After reading the story of Air force scandal, it is kind of

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       After the careful reading of “Aircraft brake scandal”, I asked myself “What is

ethics?” and “Where is the justice?” I found that the result of this story is unacceptable

because everybody who was involved in the design of A7D brake got no punishment

from this unforgivable, intentional cause of A7D airplane’s crash. Kermit Vandivier

works as a newspaper reporter. Searle Lawson was hired by LTV and worked for A7D

project. I don’t understand why LTV can still trust Mr. Lawson after this air crash, even

though he is a good engineer. Russell Line, Manager of the Goodrich Technical Services

Section, and Robert Sink, project manager of the Goodrich, even got promotions to upper

positions. The others, such as John Warren who designed the four-disk brake, are still in

the same positions without any punishment having been mentioned in this story.

       From my ethical point of view, I think, except for Ralph Gretzinger, the test lab

supervisor, all the people who were involved the A7D project are responsible for any

“accidents” that resulted when pilots tested the brake. Ralph Gretzinger is the one who

did not agree with the whole “fraud test data” thing from the beginning. Mr. Gretzinger

also did internal whistle-blowing by talking to Russell Line about the whole thing even

though he had been beaten down. Also I think that Mr. Vandivier finally wrote down the

“not qualified” as the conclusion of the report because of Ralph Gretzinger’s attitude that

made some influence on Kermit Vandivier.

       Unlike Searle Lawson, who just turned twenty-six and had been out of school

only one year when he had this job in Goodrich, Mr. Vandivier is older and has more

experience in working in the test laboratory; he should make a right and ethic decision

about what he should or should not do. However, when he read the test logs and saw the

unusual notation about the brake pressure, he realized the brake pressure had been
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deliberately miscalibrated. After he talked to the related people, he chose to compromise

because he had several important financial obligations, such as mortgage payments, both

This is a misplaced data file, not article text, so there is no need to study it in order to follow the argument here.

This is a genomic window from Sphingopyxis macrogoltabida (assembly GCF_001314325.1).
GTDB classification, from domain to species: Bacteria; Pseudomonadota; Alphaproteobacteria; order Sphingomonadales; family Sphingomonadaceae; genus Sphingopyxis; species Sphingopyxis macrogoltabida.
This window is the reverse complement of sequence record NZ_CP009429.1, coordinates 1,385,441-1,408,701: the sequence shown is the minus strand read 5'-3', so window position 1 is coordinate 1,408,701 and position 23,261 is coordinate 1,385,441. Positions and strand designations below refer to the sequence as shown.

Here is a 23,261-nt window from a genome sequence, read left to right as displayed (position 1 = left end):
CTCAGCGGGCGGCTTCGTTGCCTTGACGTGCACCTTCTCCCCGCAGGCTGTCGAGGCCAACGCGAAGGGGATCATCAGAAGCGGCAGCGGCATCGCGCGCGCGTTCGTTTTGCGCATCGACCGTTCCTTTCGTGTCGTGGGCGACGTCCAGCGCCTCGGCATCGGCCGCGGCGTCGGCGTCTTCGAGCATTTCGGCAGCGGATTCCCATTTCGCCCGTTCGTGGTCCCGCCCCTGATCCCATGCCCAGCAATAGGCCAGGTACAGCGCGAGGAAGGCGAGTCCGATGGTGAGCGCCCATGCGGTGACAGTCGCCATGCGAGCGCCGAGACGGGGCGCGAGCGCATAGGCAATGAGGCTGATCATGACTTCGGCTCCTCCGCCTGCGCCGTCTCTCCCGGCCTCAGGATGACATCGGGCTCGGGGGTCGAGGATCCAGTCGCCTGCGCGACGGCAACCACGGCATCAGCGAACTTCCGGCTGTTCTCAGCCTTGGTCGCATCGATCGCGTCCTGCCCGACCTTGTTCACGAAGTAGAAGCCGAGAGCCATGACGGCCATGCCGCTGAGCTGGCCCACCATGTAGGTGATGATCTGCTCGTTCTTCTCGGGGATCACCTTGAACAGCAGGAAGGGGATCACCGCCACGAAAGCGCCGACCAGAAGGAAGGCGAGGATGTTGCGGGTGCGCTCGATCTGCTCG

to himself and his family. In addition, he believed that he would have to either resign or

be fired; the report would be written by someone anyway, even if he refused to make

false test data and reports. As to Searle Lawson, he did internal whistle-blowing when he

found out the problem of the design of the four-disk brake. Moreover, he designed a new

brake by using five disks which would overcome the problem caused by the original

design. However, Mr. Lawson was probably too young to hold his own moral standard

within a huge environment where it was filled with the authorized people, his boss and

supervisors, who had a big influence on him to modify his moral and business ethic

standard in order to fit into the working environment. Although both Kermit Vandivier

and Searle Lawson reported to their boss or supervisors when they found the problem,

they did not try the external whistle-blowing before the incidents occurred.

        John Warren is the one who designed the four-disk brake, and when Mr. Lawson

reported the problem to Warren about his design, Mr. Warren rejected the suggestion that

the four-disk brake was too light for the job. The reason that Mr. Warren could not accept

the fact of his serious error in his calculations was, not only because he knew that his

superior had already told LTV that the preliminary tests were successful, but because the

mistake had been caught by a younger, inexperience person. Another unbelievable

character in this scandal is Russell Line who was the senior executive of Goodrich. When

Mr. Vandivier tried to discuss the dangerousness of flight test on the brake with Mr. Line,

he asked Mr. Line if his conscience would bother him if something happened resulting in

death or injury to the test pilot.
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       I cannot believe that Mr. Line said “…I have no control over this. Why should my

conscience bother me?” There is an old saying in China, “Even if I didn’t kill them by my

very own hand, they did die because of me.” For me, I believe it is morally wrong to

issue a qualification report based on the unsafe tests even if the tests had been authorized

by the legal regulation such as Ford’s Pinto test, not to mention that qualification report is

based on a false test data. However, most people who are involved in this aircraft brake

scandal believe in “what-he-doesn’t-know-won’t-hurt-him” philosophy; that’s why the

whole thing went that far.

       According to Kohlberg’s moral development theory, Mr. Line obviously fit into

the stage 3: interpersonal concordance orientation:

          “Right action is conformity to what is generally expected in one’s

          role as a good son, daughter, brother, friend, and so on. Doing what

          is right is motivated by the need to be seen as a good performer in

          one’s own eyes and in the eyes of others.”

Mr. Line believed that he should not worry about things over which he had no control

and he believed he had no control over this. Mr. Vandivier and Mr. Lawson probably fit

into the early version of stage 4: law and order orientation:

          “The person is now able to …define individual roles and obligations,

          and he or she can separate the norms generated by this system from

          his or her interpersonal relationships and motives.”

So, when serious incidents occurred, they decided to go to outside of the organization to